House Hears From Former Militants On Reconciliation

With all the talk of pallin' around with terrorists lately, political-image conscious Crypt readers might want to avoid 2172 Rayburn right now, considering the characters with less-than-peaceful pasts briefing the House Subcommittee on International Organizations, Human Rights, and Oversight. The briefiing brings together militants who were once on the opposite sides of brutal conflicts in South African and Northern Ireland. The former enemies are working with Iraqis now going through the same process.

One of those helping the Iraqis is Mac Maharaj who, like former Weatherman William Ayers, is now a professor. Earlier in his career, however, he was Nelson Mandela's cellblock-mate during a 12 year prison stay, locked up by South Africa's apartheid regime for leading the African National Congress' underground military operations and waging a bombing campaign against the government.

Cyril Ramaphosa also spent time in prison, convicted under South Africa's Terrorism Act, before being elected secretary general of the ANC in 1991. He was the ANC's lead negotiator during peace talks.

There's Roelf Meyer, who fought against Maharaj as Minister of Defense for the apartheid regime. Meyer then led negotiations for his side during the transition from apartheid to democracy and is speaking today beside his former enemy.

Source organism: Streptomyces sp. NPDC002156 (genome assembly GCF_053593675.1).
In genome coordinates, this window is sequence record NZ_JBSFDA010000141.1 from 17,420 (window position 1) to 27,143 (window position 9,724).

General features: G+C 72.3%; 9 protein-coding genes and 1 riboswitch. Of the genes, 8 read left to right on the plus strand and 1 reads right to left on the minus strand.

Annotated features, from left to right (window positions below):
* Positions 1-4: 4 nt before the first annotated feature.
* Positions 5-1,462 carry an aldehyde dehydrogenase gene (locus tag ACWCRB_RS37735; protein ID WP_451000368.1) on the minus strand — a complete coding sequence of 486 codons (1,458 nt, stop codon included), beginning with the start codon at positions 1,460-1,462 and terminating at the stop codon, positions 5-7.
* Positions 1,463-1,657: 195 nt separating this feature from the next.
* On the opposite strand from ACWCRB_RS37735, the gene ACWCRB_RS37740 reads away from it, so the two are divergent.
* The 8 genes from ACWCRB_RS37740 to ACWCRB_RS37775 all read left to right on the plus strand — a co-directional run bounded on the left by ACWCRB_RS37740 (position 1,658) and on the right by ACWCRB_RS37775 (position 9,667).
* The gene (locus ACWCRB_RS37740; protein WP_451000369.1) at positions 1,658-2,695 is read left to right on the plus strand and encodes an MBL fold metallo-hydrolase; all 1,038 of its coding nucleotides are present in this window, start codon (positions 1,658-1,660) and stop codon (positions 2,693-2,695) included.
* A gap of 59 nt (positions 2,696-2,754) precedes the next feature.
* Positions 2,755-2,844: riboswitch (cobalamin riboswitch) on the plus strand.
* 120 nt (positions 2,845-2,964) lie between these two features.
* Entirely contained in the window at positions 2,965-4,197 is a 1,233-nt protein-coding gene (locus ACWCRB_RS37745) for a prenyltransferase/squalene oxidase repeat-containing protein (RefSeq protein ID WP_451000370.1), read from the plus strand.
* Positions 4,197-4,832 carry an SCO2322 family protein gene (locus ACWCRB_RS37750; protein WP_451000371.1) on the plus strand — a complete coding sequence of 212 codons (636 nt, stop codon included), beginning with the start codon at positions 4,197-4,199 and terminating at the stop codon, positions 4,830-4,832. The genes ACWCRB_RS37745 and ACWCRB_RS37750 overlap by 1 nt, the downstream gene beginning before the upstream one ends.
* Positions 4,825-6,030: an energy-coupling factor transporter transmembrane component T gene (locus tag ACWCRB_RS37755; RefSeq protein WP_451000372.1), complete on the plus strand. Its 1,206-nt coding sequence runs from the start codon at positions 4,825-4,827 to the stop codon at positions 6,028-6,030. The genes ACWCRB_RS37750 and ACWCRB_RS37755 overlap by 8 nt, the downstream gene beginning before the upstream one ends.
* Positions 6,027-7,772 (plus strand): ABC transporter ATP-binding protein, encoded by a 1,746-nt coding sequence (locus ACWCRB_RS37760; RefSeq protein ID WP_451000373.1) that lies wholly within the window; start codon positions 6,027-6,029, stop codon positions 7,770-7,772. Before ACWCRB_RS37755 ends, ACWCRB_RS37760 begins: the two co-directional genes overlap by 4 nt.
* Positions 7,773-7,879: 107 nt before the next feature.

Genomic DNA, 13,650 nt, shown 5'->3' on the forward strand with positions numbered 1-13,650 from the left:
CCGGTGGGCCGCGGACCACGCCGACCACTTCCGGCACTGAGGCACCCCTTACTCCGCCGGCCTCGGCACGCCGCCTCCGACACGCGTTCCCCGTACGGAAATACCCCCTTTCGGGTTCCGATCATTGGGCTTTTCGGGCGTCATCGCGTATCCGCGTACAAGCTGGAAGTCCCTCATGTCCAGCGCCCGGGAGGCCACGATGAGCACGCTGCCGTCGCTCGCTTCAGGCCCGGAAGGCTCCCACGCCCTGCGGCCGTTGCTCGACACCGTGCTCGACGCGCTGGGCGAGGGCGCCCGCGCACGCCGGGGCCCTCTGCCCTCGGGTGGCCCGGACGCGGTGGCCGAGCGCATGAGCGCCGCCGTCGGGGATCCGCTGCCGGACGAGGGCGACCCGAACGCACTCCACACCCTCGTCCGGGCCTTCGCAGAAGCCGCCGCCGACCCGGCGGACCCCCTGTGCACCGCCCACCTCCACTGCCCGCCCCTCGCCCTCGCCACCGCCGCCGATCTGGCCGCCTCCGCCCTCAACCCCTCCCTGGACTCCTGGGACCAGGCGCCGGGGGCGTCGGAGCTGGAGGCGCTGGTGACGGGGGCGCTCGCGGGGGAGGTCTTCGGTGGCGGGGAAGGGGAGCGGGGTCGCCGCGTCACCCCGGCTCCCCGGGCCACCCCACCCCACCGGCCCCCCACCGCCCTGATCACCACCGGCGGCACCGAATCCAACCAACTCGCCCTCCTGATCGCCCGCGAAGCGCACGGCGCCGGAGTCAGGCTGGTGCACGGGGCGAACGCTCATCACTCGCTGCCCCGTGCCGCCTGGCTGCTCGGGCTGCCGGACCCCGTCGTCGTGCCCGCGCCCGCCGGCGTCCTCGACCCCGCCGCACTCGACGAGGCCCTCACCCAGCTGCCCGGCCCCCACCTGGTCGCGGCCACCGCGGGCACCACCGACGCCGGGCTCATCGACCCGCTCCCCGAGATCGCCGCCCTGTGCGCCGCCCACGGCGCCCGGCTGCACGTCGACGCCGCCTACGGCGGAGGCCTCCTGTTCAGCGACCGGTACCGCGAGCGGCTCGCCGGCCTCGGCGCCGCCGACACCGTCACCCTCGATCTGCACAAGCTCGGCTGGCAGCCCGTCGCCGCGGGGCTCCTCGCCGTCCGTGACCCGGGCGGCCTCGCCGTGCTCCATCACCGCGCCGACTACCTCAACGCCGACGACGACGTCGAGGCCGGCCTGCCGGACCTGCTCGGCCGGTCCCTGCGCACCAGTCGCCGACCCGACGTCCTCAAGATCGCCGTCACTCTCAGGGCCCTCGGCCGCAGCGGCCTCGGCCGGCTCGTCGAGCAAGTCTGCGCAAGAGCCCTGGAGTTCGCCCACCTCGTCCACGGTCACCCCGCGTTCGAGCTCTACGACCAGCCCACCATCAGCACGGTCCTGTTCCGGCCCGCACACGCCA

Due to a death in the family, the abover erstwhile combatants are not joined by Martin McGuinness, who served time for terrorist activity on behalf of the Irish Republican Army. McGuinness, a top militant, later became a lead negotiator in peace talks.

Continuing with the theme of former enemies, protestant Jeffrey Donaldson is on hand. Donaldson, a lead negotiator of the Good Friday Accord, rejected the agreement as too leniant on the IRA, but has since reconciled.

The militants have not been gathered together to make a point about Ayers and domestic terrorism associations, but have been brought in by chairman William Delahunt (D-Mass.) to discuss their role in the Helsinki Agreement.

Professor Padraig O'Malley, also on hand today, brought 40 leaders of Iraqi factions to Helsinki earlier this year to meet with the South Africans and Irish combatants that are here today. If South Africa and the United Kingdom can reconcile, so went his thinking, then so too can the Iraqis.

Many of the Iraqi leaders represented factions that have engaged in terrorist bombings against Iraqi civilians and U.S. soldiers. The Iraqis hammered out a broad framework that all signed, though its vague terms mean that much progress remains to be made.